But there’s a bullish side of the story, too. Rivian is building a business model that’s disrupting all the right places of the auto business, has platforms to build on, and is building a formidable brand. Don’t discount the importance of these factors in building a great business long term because it’s a lot of the same playbook Tesla has used for a decade. But instead of paving the road itself, the company has learned from Tesla’s wins and mistakes.

3 Reasons to Sell Rivian Automotive

  • Rivian’s valuation looks overly optimistic considering its weak economic moat against stiff competition.
  • Don’t be left holding the bag when the market returns to its senses.

Soaring 50% from its Nov. 10 IPO price of $78 per share, Rivian Automotive (NASDAQ:RIVN) has hit the ground running. But while the hyped-up electric vehicle (EV) automaker has richly rewarded its early backers, new investors could be left holding the bag because of its excessive valuation and lack of competitive advantages.

Let’s explore the reasons why Rivian looks too expensive for what it has to offer.

1. Rivian’s “skateboard” tech isn’t a game-changer

Founded in 2009, Rivian is a U.S-based automaker focused on building electric SUVs and pickup trucks. It sets itself apart by specializing in the utility-vehicle niche. The company relies on a modular chassis design called the “skateboard,” which houses the battery and other components in a single unit that can be adapted to its entire lineup and sold to other automakers.

Rivian’s skateboard module can help simplify its supply chain, letting the business scale up faster. But while the concept has garnered interest from other companies like Ford and Amazon (which is reportedly working with Rivian to build 100,000 skateboard-based delivery vans by 2030), Rivian is also facing challenges from its partners.

In November, Ford dropped plans to co-develop an EV using Rivian’s technology. And this follows the cancellation of plans to build a Lincoln EV using Rivian’s skateboard in 2020. According to Ford’s CEO Jim Farley, the change in plans has to do with the complexity of combining Rivian’s architecture with Ford’s software, along with Ford’s own technological strides in developing EVs.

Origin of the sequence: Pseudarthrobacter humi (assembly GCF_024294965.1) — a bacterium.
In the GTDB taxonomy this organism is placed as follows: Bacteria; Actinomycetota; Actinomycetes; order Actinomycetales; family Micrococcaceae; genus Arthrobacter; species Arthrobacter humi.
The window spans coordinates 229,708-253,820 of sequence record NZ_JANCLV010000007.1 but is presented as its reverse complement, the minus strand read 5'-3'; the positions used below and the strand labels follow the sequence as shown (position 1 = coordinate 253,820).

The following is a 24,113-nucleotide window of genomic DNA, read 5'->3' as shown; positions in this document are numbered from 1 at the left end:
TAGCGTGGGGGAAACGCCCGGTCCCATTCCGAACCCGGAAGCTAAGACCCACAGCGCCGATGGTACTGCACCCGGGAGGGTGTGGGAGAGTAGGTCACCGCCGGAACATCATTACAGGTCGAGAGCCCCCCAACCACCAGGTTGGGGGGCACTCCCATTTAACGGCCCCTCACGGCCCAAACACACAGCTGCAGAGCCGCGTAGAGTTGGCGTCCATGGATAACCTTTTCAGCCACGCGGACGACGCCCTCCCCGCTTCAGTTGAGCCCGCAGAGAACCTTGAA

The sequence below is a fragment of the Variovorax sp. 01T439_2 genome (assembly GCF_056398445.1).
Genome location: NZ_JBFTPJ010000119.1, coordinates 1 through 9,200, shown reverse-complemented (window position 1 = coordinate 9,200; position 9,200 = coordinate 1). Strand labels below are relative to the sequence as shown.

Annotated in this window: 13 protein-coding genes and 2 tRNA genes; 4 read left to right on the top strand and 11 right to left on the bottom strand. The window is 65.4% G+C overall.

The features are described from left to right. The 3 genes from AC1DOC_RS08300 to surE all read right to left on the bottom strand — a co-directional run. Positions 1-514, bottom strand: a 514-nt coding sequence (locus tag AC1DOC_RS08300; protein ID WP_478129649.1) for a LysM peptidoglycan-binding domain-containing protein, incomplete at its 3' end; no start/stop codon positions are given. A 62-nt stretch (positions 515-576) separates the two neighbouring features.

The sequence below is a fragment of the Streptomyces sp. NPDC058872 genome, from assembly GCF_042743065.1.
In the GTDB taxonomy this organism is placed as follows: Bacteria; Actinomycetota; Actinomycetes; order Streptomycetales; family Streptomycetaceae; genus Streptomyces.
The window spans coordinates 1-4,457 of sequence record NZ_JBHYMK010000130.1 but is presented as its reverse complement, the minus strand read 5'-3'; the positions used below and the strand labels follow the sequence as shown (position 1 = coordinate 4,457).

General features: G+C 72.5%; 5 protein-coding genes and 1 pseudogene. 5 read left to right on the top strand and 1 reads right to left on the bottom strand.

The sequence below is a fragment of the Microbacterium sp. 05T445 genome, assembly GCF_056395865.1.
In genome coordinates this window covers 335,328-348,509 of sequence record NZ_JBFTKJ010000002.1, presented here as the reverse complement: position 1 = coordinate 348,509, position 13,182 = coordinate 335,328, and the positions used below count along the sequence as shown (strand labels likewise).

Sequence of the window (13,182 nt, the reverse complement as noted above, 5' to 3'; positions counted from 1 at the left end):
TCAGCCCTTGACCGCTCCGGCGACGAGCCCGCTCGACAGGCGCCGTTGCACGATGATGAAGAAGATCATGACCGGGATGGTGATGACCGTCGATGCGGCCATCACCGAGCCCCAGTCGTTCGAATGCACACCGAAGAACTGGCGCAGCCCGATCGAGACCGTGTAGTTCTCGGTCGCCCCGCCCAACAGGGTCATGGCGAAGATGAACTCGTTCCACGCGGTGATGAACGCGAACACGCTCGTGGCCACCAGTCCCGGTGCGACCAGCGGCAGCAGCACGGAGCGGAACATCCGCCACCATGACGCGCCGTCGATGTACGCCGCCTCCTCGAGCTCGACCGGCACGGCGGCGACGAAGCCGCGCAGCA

The cancellation suggests that Rivian’s skateboard design might not offer enough advantages for external automakers to consider it worthwhile to incorporate into their vehicles.

And this begs the question: What’s so special about Rivian, anyway?

2. Stiff competition

With Rivian’s skateboard not looking like a game-changer for the EV industry, its economic moat looks significantly shallower. And in terms of branding and economies of scale, the company may struggle to establish itself against significantly better-positioned rivals.

3. Astronomical valuation

With a market cap of $104 billion, Rivian overshadows Ford (worth $77 billion) and General Motors (worth $93 billion), despite not generating material revenue with a net loss of $288 million in the third quarter. The company’s valuation is hard to justify because the legacy automakers are significantly further ahead in actually producing and selling EVs.

For example, Ford’s EV sales volume surged 195% year over year to 14,062 vehicles in October alone. But Rivian has only delivered 156 R1T pickup trucks as of October (mainly to Rivian employees). And while the upstart will likely scale up its production over the long term, so will its rivals.

Is this end of fundamental investing?

Rivian highlights an interesting trend in financial markets where hype and speculation are beginning to overshadow fundamentals in asset valuations. We saw it with the meme-stock craze in late 2020, and now with meme cryptocurrencies in 2021. Rivian seems to be part of this zeitgeist.

It may be tempting to think “this time will be different,” but financial history from the dot-com bubble to the housing crisis tells us this is rarely the case. So don’t be left holding the bag when the Rivian bubble pops.

Should you invest $1,000 in Rivian Automotive, Inc. right now?

Before you consider Rivian Automotive, Inc., you’ll want to hear this.

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Exclusive 2022 Rivian R1T Review: first full performance track test, 0-60, EV range…

The Rivian R1T is a brand-new all-electric pickup truck set to launch in late 2021.

With the Tesla truck and the electric Ford F-150 Lightning still months away, the 2022 Rivian R1T is the first electric pickup truck to hit the market.

In this video, Alistair Weaver from Edmunds brings you an exclusive, independent, instrumented test of the Rivian electric truck. Alistair puts the R1T through a variety of performance tests, including a 0-60 test that Rivian claims its electric truck can do in 3 seconds. We also subject the Rivian to the world-famous Edmunds EV range test and size up how well its range numbers hold up to our testing and how they compare to other EVs. The experts at Edmunds are excited to bring you this very special review of the 2022 Rivian R1T electric pickup truck.